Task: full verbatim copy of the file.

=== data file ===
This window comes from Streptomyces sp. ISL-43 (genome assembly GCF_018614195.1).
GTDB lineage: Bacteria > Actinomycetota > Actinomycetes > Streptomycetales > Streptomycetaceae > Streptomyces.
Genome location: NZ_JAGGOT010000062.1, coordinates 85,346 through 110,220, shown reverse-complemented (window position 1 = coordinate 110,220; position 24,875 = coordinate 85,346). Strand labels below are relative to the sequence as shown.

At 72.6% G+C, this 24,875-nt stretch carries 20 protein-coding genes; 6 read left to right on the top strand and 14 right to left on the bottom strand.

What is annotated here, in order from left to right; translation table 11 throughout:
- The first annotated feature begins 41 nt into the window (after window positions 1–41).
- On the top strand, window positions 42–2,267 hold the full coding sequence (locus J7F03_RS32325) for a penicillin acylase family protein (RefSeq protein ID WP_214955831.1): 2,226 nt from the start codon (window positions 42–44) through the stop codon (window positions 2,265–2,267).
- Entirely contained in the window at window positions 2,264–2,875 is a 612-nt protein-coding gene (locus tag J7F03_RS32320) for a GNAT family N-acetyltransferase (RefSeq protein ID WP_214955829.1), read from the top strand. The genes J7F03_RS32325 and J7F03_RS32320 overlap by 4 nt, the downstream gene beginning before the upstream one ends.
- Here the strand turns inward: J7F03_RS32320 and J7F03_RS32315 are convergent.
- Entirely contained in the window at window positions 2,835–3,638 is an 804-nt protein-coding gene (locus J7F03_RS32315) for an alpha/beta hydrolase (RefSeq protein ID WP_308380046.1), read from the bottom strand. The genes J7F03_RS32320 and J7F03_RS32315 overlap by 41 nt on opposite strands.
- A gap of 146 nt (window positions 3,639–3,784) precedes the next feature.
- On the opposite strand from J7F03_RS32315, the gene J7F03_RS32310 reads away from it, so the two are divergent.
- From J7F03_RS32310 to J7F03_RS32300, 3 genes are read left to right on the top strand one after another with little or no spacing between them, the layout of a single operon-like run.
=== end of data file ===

This window comes from Streptomyces sp. ISL-43 (genome assembly GCF_018614195.1).
GTDB lineage: Bacteria > Actinomycetota > Actinomycetes > Streptomycetales > Streptomycetaceae > Streptomyces.
Genome location: NZ_JAGGOT010000062.1, coordinates 85,346 through 110,220, shown reverse-complemented (window position 1 = coordinate 110,220; position 24,875 = coordinate 85,346). Strand labels below are relative to the sequence as shown.

At 72.6% G+C, this 24,875-nt stretch carries 20 protein-coding genes; 6 read left to right on the top strand and 14 right to left on the bottom strand.

What is annotated here, in order from left to right; translation table 11 throughout:
- The first annotated feature begins 41 nt into the window (after window positions 1–41).
- On the top strand, window positions 42–2,267 hold the full coding sequence (locus J7F03_RS32325) for a penicillin acylase family protein (RefSeq protein ID WP_214955831.1): 2,226 nt from the start codon (window positions 42–44) through the stop codon (window positions 2,265–2,267).
- Entirely contained in the window at window positions 2,264–2,875 is a 612-nt protein-coding gene (locus tag J7F03_RS32320) for a GNAT family N-acetyltransferase (RefSeq protein ID WP_214955829.1), read from the top strand. The genes J7F03_RS32325 and J7F03_RS32320 overlap by 4 nt, the downstream gene beginning before the upstream one ends.
- Here the strand turns inward: J7F03_RS32320 and J7F03_RS32315 are convergent.
- Entirely contained in the window at window positions 2,835–3,638 is an 804-nt protein-coding gene (locus J7F03_RS32315) for an alpha/beta hydrolase (RefSeq protein ID WP_308380046.1), read from the bottom strand. The genes J7F03_RS32320 and J7F03_RS32315 overlap by 41 nt on opposite strands.
- A gap of 146 nt (window positions 3,639–3,784) precedes the next feature.
- On the opposite strand from J7F03_RS32315, the gene J7F03_RS32310 reads away from it, so the two are divergent.
- From J7F03_RS32310 to J7F03_RS32300, 3 genes are read left to right on the top strand one after another with little or no spacing between them, the layout of a single operon-like run.